Say you want a resolution?

By: Scott Dannemiller, Chief Learning Officer, Executive Development Associates, Inc.

happy new year

Sorry. I know the phrase above should be typed in all caps with an exclamation point. But I just can’t do it.  You see, my wife and I have two very loud children. In an effort to bring some peace and tranquility to our home, we have agreed that our new year’s resolution for 2019 will be to “quit yelling.” Just to be safe, I’m including punctuation.

Based on a survey conducted by John Norcross of the University of Scranton, roughly half of us regularly make new year’s resolutions.  Most often, our commitments are about losing weight, getting organized, and saving money. Unfortunately, over 70% of us fail to keep our promises.

It’s enough to make you want to scream.

Luckily, some smart folks at Yale University have developed a tool called stickK to improve our success rate.  StickK is a website where you can specify your goal, sign a commitment contract, enlist others to hold you accountable, and set up consequences if you fail.  StickK even suggests “anti -charities” as a helpful incentive.  For example, a stanch Republican might choose to donate a personalized, commemorative brick paver to the Bill Clinton Presidential Library, or a committed Democrat might contribute funds to the Donald Trump Campaign.

In an analysis of over 125,000 commitment contracts, stickK reports that 29% of those who sign a contract actually succeed in achieving their goals.  However, that number rises to 74% if goal-setters enlist the help of friends to hold them accountable, report progress on social networks, and define a consequence for failing.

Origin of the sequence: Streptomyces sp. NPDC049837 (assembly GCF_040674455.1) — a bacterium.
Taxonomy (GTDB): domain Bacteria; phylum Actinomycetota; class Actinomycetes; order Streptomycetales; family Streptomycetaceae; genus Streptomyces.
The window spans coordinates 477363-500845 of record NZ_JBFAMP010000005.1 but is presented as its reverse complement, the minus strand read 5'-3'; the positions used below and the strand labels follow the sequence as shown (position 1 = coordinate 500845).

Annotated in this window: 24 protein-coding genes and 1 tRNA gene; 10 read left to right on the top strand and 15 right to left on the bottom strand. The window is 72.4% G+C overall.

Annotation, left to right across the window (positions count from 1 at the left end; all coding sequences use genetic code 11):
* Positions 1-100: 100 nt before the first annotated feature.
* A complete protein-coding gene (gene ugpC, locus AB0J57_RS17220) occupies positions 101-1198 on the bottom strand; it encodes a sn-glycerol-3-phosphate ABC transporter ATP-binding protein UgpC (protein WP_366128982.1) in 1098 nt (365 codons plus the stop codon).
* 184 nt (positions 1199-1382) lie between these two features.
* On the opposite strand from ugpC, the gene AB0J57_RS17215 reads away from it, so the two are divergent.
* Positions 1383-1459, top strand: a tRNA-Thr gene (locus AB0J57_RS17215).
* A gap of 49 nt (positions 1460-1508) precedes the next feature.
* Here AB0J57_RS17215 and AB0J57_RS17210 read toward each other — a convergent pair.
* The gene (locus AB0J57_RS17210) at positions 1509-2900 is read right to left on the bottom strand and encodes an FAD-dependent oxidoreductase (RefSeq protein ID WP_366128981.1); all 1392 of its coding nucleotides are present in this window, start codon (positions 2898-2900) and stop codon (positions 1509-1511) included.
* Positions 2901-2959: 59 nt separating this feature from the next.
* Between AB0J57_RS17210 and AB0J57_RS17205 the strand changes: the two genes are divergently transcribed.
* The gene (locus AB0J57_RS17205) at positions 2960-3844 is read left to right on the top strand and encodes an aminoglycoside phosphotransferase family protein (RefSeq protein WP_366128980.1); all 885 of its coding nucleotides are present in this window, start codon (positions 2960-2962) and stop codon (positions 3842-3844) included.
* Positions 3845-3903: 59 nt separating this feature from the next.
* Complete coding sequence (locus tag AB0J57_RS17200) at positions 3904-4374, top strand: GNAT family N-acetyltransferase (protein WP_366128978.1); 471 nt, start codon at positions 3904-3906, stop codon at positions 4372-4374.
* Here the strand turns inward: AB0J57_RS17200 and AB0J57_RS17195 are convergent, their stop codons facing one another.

While all of this seems helpful for keeping new year’s resolutions, I believe there is a larger lesson for our corporate goal setting.  For those of you embarking on new strategic initiatives in 2019, we suggest adopting these lessons to improve your success rate and achieve positive business results.

  1. Clearly Communicate the Goal (and the real effort required): StickK representatives note that it is not simply the public proclamation of the goal that leads to success, but also the detail Commitment contract which requires people to clearly state the daily steps required to succeed.
  2. Ensure Accountability: Require frequent public updates on the status of each phase of the project, and assign specific people responsible for each deliverable.  If everyone is responsible, no one is responsible.
  3. Clarify the Consequences: A cognitive bias called “loss aversion” shows that people are more motivated to avoid losing something they enjoy than gaining something they have never experienced.  Frame change initiatives in such a way as to clarify what current benefits will be lost of the change is not successful.

*Originally published by Action Management Associates, Inc.

About the Author:

Scott Dannemiller is Executive Development Associates’ Chief Learning Officer and developer of our acclaimed Critical Thinking Boot Camp. A highly skilled facilitator who consistently receives exceptional reviews for his engaging, high energy workshops, Scott is an expert at teaching practical skills using interactive learning methods to help individuals improve their critical thinking, problem solving, and decision-making skills.